To My Children by Barbara Chaney

I like this poem by Barbara Chaney. I did get Barbara’s  permission to publish it in my blog. Here it is:


To My Children

Life’s journey started deep within:

From roots of loving trust you grew,

Firm bound to me by cord of flesh

My every breath linked me to you.


But stronger yet were cords of love,

Unseen, but springing from my heart

Not severed when the flesh was cut.

No blade can slice this bond apart.


I hold your tiny perfect form,

So small, so helpless, needing me.

I marvelled at the miracle,

Can this be really mine? Look. See!


You were the stunning revelation

Of a mystery profound

It reaches back through mist of Time

To me – ’twas joy new found.


No matter where your paths may lead

Or if you cause my heart to ache,

Or shun your roots. Remember this

The cords of love you will not break.


(c) 2006.


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Conflict Resolution – The Psychology of Conflict

In an article in the Sydney Morning Herald by Peter Hartcher

I found the following about Sharia law:

” . . . an international group of psychologists interviewed some 80 men who had fought with or lived under Daesh and published their conclusions last month in the journal Nature Human Behaviour.Daesh, they said, “has imbued a generation of young Sunni Arabs with a strict belief in Sharia law as the only way to govern society; and this is a value they are willing to fight and die for. They described strict Sharia as the only way to eliminate oppression and corruption, and many believe that ISIS’s foreign fighters truly fought for this.” Unless governments can show their people a better way to wipe out oppression and corruption, the appeal of Islamist extremism will live on.”

To my mind the key words were “oppression  and corruption”.  I googled these two words and ended up reading this article:

“Overcoming Oppression with Power” was the heading. It was interesting what was said about Nelson Mandela’s  strategies. Some very interesting, mind boggling details were mentioned. The article was written by Morton Deutsch.  Here is what it says about Morton Deutsch’s work in the field of conflict resolution.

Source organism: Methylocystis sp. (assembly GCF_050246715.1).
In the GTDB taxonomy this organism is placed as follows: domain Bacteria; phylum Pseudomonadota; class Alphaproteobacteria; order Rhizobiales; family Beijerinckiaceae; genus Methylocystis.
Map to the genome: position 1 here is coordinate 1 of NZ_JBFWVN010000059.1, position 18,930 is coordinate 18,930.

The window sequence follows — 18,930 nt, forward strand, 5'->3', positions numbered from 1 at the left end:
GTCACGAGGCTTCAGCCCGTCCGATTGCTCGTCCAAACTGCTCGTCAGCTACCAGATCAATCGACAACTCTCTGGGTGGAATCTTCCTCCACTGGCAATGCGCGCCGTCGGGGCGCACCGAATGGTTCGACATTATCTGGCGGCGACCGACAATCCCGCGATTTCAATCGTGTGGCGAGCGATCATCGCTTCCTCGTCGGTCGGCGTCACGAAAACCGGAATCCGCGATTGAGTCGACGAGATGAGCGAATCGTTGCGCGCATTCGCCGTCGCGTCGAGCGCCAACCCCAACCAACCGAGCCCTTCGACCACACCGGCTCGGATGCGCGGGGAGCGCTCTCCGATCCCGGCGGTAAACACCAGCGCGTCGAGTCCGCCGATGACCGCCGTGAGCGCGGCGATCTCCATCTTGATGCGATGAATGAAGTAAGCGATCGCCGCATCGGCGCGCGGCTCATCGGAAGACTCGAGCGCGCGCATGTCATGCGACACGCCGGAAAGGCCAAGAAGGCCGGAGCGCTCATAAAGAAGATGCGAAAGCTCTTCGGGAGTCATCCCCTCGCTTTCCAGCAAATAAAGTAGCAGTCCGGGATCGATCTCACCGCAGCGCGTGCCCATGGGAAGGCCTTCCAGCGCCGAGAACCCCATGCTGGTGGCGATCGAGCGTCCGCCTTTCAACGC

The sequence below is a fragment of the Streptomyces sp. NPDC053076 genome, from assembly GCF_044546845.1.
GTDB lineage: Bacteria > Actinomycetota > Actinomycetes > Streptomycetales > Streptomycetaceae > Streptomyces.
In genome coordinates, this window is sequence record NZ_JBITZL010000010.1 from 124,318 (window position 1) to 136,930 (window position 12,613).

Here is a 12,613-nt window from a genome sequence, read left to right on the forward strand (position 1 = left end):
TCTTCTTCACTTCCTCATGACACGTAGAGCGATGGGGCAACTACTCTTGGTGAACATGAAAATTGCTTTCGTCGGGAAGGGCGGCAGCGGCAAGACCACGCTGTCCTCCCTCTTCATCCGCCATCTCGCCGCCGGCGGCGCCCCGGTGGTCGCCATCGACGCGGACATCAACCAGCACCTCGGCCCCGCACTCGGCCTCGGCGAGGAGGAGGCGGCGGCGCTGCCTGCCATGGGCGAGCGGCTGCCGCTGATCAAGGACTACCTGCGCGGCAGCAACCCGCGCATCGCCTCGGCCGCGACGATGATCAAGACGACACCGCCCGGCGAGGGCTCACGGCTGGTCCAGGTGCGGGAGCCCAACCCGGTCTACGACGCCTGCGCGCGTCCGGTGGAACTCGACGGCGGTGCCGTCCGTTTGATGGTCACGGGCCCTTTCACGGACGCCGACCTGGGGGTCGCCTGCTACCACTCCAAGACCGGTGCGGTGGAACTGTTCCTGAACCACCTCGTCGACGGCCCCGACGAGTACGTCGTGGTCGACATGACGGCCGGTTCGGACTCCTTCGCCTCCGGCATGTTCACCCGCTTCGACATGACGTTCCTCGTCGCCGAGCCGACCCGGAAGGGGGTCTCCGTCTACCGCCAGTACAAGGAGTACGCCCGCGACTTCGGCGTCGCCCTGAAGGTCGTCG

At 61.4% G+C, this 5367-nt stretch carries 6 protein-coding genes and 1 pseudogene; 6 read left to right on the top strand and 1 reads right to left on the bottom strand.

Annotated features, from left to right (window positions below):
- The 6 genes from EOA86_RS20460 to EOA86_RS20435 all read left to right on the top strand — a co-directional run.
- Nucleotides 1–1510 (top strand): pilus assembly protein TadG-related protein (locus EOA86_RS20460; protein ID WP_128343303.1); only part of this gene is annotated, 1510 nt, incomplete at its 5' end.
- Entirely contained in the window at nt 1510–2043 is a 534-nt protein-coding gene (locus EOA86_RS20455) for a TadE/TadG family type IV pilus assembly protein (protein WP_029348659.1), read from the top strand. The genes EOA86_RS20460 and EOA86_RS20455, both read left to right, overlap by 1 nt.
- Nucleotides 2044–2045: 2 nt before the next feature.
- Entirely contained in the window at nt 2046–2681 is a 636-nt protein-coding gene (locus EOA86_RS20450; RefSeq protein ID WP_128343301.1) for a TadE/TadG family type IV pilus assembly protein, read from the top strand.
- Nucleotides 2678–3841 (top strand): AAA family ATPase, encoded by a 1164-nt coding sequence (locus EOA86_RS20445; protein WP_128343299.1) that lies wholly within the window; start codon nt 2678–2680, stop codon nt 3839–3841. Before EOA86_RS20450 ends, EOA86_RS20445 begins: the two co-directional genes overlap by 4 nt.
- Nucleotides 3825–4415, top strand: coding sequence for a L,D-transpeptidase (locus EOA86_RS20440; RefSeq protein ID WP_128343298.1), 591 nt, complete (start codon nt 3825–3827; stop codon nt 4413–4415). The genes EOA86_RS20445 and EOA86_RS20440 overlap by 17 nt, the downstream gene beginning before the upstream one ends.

“Morton Deutsch is one of the founding fathers of the field of conflict resolution, specializing in the psychology of conflict. Currently Professor Deutsch is the E.L. Thorndike Professor Emeritus of Psychology and Education at Teachers College, Columbia University. He founded and is still active in Columbia’s International Center for Cooperation and Conflict Resolution. He is the author of countless articles and books, including the 1973 Resolution of Conflict, which is still in use today.”

All this shows me that in academia people know so much about such subjects like “oppression and corruption” as well as conflict resolutions.

Why is it that most people are not much aware of that knowledge? Should not at least the people in power be made aware of all that knowledge?

Last Sunday in October 2017, Uta’s Diary

“White Princess”

The “White Princess” was given to me recently. After replanting a lot of the flowers have opened now. I am very happy about this. We can see the plant through our dining room window or when we sit at an outside table. Today we have very mild weather in the mid twenties (Celsius). In the morning the outside table is in the shade. Peter and I were sitting there having a cup of lemon/ginger tea each and admiring this beautiful plant with the white flowers. After our morning tea break we got ready for a drive to Kiama. Peter took these photos from the spot where we had fish and chips as well as ice-cream for our lunch.